Visit to BSW Timber Group Sawmill
Report by Chris Allan, Alba Trees Plc
Petersmuir 20th October 2016
We were welcomed to BSW Petersmuir by Sandy Brownlie, former Group chairman, Alex Brownlie, Group Commercial Director, who delivered a presentation on the history of the company and Mill Manager, Ian Lyall.
The forerunner of BSW was established in 1848 and the company currently operates four mills in Scotland (Fort William, Petersmuir, Boat of Garten and Dalbeattie), three in England (Carlisle, Newbridge-on-Wye and Southampton) and one in Latvia. On 1st September 2015, BSW acquired Tilhill Forestry – a forest management and timber harvesting business operating across the UK.
Operating over 2 ha near Haddington in East Lothian, Petersmuir is a specialist mill that processes larger and longer logs that are not suitable for other mills (with a length capacity of 1.8-8.0m). Established in the late 1950s, the mill was purchased by A & R Brownlie Ltd in 1982 and currently has a production capacity of 22,000m3.
The mill produces a range of materials including construction timber, fencing and landscaping supplies, agricultural purlins and pallet wood. Although the log supply is primarily Sitka Spruce, Douglas Fir, Larch and Scots Pine are also sawn. In recent years the mill has had to look beyond its traditional buying areas going as far as Western Argyll and the Lake District for logs. Ian stated that close relationships with harvesting managers were essential to source the timber that the mill requires.
Alex and Ian commented upon the changing markets meaning that the mill is now largely concerned with the production of agricultural purlins rather than pit props and ship-yard timber.
Regulations surrounding structural grade construction products mean that the mill invests a considerable amount of time on the pre-grading of logs by means of an acoustic hammer tool to reduce the volumes of timber going through the system only to fail at the final grading stage. This measures the speed of sound through wood to provide a direct measure of stiffness. The strength grading machine operates on the basis of stiffness related to strength. Therefore, by pre-grading logs on stiffness, BSW can assess which are most suitable for cutting structural grade products early in the process.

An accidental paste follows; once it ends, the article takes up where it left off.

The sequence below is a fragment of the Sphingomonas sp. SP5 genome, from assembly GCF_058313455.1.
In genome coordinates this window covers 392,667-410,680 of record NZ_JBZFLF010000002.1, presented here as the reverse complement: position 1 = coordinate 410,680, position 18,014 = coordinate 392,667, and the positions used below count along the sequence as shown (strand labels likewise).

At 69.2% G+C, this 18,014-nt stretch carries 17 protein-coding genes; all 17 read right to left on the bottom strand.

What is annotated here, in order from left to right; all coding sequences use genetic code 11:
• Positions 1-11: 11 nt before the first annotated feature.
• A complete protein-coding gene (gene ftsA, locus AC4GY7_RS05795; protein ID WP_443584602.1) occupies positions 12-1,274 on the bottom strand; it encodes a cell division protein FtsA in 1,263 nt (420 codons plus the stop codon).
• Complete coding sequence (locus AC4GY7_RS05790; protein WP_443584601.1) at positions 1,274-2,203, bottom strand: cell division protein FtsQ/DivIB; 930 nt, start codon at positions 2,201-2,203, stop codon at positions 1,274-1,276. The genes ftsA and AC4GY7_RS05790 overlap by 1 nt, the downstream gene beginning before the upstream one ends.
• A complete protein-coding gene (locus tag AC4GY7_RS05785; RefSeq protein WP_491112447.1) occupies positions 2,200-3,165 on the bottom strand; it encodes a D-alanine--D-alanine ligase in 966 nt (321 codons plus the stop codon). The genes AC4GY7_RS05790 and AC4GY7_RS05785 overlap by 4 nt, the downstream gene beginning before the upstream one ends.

We were shown around the log yard, de-barker and butt reducer as well as the greenmill, development mill and strength grader where we were introduced to staff who talked us through the various processes in great detail.
What was apparent was that much of the work is still done manually by skilled operators, in contrast to some of the more automated facilities elsewhere in the country. Many of the staff are long-serving employees of the company with a considerable degree of skill, knowledge and expertise that the company are keen to retain and share across the workforce and between business areas.
After the tour, we returned to the meeting room for a general question and answer session about the visit, followed by a group discussion on timber certification and the potential for increasing quantities of alternative species in the coming years. Alex advised that BSW puts a great deal into the documentation required but agreed that there was a commercial advantage to FSC certification in site of the problems and significant costs associated. Alex expressed concerns that decent saw logs appear to be getting used for biomass wood chip given the subsidies available and that global imports from places such as the Americas were a cause for concern.
James Hepburne Scott raised the issue of alternative species across the sector and highlighted that the range of species used must change to adapt to future climate change and to alleviate pest and disease risk. He was keen that the Society take an active role in developing this agenda. A lively discussion took place where various viewpoints were expressed. Jeremy Thompson noted that, as a forester advising landowners, he has no confidence in alternative species given a lack of evidence of how they perform in comparison to more familiar species including Sitka Spruce. However, other members of the group – including James Ogilvie (FC) – noted that research is available. The point was raised that the Forestry Commission and other bodies need to be taking a more proactive role in promoting alternative species. Alex Brownlie noted that mills could adapt fairly easily to various new species if sufficient volumes became available, but that the major obstacle from his point of view is the end-user and that a culture change would be required. For example, Larch is known to be stronger than Spruce but the construction trade is put-off utilising Larch due to its colour. It was noted by Tom Christian (RBGE) that “there will never be another Sitka” and that all areas of the industry need to wake up to that fact. Tom also highlighted that conversations surrounding alternative species concentrate on conifers rather than productive broadleaves. However, others commented that the construction trade may just end up looking to imported Spruce to get the timber it wants. Alex commented that Western Hemlock is processed at BSW’s Southampton mill and that it has good form, but variable quality geographically. Western Red Cedar is little understood in terms of milling and structural use.
James ended the discussion by stating that a RSFS event will be held on 5 October 2017 at Alba Trees in East Lothian to bring together the nursery, forest management and milling trades as well as industry experts including Scott Wilson to discuss the current state and future of alternative species.